Mick Kinane and John Hammond led the tributes to Montjeu after one of the greatest racehorses of the modern era and the sire of three Epsom Derby winners died, aged 16, following a short illness.
Winner of six Group One races, including the King George and Prix de l'Arc de Triomphe, the son of Sadler's Wells developed into one of the world's leading stallions for Coolmore.
A statement from Coolmore said: ”Montjeu, the highest-rated racehorse ever by the great Sadler's Wells, has died this morning at Coolmore Stud after a short illness which was due to complications from an overwhelming septicaemia.”
Montjeu retired to stud at the end of 2000 after a racing career that also saw him land the 1999 French Derby and the Irish equivalent.
Coolmore's statement continued: “The sire of three Epsom Derby winners, including last year's brilliant winner Pour Moi, as well as Camelot, the favourite for this year's edition, Montjeu was one of the best stallions in the world and in 2011 he sired 15 individual Group/Graded winners in the northern hemisphere, which was the equal of Galileo.
“Montjeu will best be remembered for his incredible wins in the Prix de l'Arc de Triomphe and King George VI and Queen Elizabeth Diamond Stakes as well as his runaway victories in the French and Irish Derbies.”
Montjeu's victory in the 2000 King George was undoubtedly the most impressive in the mid-summer spectacular at Ascot for many a year. The previous year's Arc winner only had six rivals to beat, as the Classic generation stayed away.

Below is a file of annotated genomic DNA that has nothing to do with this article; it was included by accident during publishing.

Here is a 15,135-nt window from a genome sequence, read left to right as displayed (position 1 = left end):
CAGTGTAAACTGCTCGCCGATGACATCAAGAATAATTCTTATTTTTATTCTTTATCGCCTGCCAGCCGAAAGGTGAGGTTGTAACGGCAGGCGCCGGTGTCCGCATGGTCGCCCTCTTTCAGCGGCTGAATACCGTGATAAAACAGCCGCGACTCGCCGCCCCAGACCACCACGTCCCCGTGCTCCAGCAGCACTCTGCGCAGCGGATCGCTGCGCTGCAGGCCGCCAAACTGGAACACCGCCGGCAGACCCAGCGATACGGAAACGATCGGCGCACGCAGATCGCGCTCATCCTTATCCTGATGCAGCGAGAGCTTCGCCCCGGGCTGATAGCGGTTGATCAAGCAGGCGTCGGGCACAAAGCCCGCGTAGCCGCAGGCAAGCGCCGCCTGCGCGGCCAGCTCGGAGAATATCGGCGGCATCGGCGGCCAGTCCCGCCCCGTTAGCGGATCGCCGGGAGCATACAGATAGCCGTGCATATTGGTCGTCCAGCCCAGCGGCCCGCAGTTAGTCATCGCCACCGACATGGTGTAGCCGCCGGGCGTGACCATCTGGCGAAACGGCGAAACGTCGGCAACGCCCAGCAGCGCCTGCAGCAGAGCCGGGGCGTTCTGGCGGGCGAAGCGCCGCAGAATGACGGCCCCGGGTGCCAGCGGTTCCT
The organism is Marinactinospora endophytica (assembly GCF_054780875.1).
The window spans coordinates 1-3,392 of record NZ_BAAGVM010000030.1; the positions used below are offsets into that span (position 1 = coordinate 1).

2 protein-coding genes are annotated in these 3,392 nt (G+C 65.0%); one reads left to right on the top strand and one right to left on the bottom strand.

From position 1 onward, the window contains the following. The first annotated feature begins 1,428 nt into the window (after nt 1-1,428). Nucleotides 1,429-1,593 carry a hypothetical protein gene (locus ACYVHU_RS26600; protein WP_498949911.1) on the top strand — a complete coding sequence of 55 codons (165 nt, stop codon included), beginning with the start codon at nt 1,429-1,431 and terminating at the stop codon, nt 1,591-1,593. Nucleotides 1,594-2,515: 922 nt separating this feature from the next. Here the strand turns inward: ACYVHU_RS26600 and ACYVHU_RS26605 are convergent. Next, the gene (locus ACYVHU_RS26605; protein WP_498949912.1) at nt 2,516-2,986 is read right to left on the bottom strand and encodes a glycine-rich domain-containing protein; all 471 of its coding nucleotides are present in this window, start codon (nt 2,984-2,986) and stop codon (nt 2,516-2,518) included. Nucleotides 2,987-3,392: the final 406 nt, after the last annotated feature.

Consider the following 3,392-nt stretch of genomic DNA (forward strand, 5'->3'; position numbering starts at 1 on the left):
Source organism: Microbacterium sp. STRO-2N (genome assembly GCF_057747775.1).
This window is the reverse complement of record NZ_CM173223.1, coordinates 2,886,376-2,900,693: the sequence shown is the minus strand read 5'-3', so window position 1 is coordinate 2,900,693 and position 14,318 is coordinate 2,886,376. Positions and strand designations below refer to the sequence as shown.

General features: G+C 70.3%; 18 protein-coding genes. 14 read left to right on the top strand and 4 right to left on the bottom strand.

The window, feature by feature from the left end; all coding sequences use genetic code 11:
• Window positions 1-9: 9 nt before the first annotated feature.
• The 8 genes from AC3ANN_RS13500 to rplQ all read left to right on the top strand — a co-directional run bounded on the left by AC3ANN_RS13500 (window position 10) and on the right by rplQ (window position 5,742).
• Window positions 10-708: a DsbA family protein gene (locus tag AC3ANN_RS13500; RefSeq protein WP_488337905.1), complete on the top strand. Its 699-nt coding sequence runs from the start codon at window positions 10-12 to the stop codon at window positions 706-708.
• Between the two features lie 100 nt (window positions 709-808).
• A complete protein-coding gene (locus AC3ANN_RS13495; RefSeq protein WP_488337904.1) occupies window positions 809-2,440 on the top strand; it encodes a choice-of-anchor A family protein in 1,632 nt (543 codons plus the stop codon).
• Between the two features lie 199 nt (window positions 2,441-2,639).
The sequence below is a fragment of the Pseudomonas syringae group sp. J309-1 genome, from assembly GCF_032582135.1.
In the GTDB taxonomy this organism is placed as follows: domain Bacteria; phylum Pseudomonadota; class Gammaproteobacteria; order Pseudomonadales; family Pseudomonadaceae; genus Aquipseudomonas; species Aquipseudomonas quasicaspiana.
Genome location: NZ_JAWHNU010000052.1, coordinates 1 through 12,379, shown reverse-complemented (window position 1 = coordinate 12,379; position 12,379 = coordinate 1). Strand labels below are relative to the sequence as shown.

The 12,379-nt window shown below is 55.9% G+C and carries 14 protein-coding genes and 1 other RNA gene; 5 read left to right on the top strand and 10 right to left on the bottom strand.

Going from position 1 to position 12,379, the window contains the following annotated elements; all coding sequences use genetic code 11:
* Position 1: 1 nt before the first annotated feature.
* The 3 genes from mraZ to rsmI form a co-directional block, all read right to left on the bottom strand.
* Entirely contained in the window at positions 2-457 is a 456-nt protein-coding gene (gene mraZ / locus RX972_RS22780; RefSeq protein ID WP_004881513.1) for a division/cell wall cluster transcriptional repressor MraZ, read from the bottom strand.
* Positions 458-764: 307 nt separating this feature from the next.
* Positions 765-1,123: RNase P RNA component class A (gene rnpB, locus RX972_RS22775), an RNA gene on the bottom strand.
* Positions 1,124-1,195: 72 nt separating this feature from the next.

In truth, it was a sub-standard renewal – but it wasn't meant to be a walkover. However, it felt like one. Sent off at 1/3 – the shortest-priced favourite since Nashwan – he had 11lb plus in hand on official figures.
Big-race rider Kinane sat patiently on the colt, and when asked to quicken two furlongs out, the horse cruised home stylishly. Kinane didn't need to do much; the horse guided him home that day.
Kinane said: “He was a really outstanding racehorse. That King George win was pretty good all right. He treated them with contempt that day and it was just a privilege to be on board.
“He had some other good performances in the Irish Derby and the Arc, and he's obviously going to be sadly missed.
“He had an aura about him and a few issues, and the great horses he's sired have all had that as well – that's what's made them great.
“His fillies have been much better of late as well and I think he's going to end up being an outstanding broodmare stallion.
“He's going to leave a big hole in racing.”
His Arc win was equally spectacular – although markedly different in its execution. On the day he was simply awesome and the reception afforded him after he cut down the heroic Japanese superstar El Condor Pasa said it all.
El Condor Pasa was still five lengths clear off the home bend but with clear water finally in front of him, Montjeu, under an ice-cool Kinane, found unlikely acceleration in the clogging terrain, catching his rival 75 yards out for a half-length win that simply took the breath away.
Chantilly-based trainer Hammond branded Montjeu as an “eccentric genius”.
“It's really sad news,” he said. “If he was a human being I'd describe him as an eccentric genius, I think that's what he was.”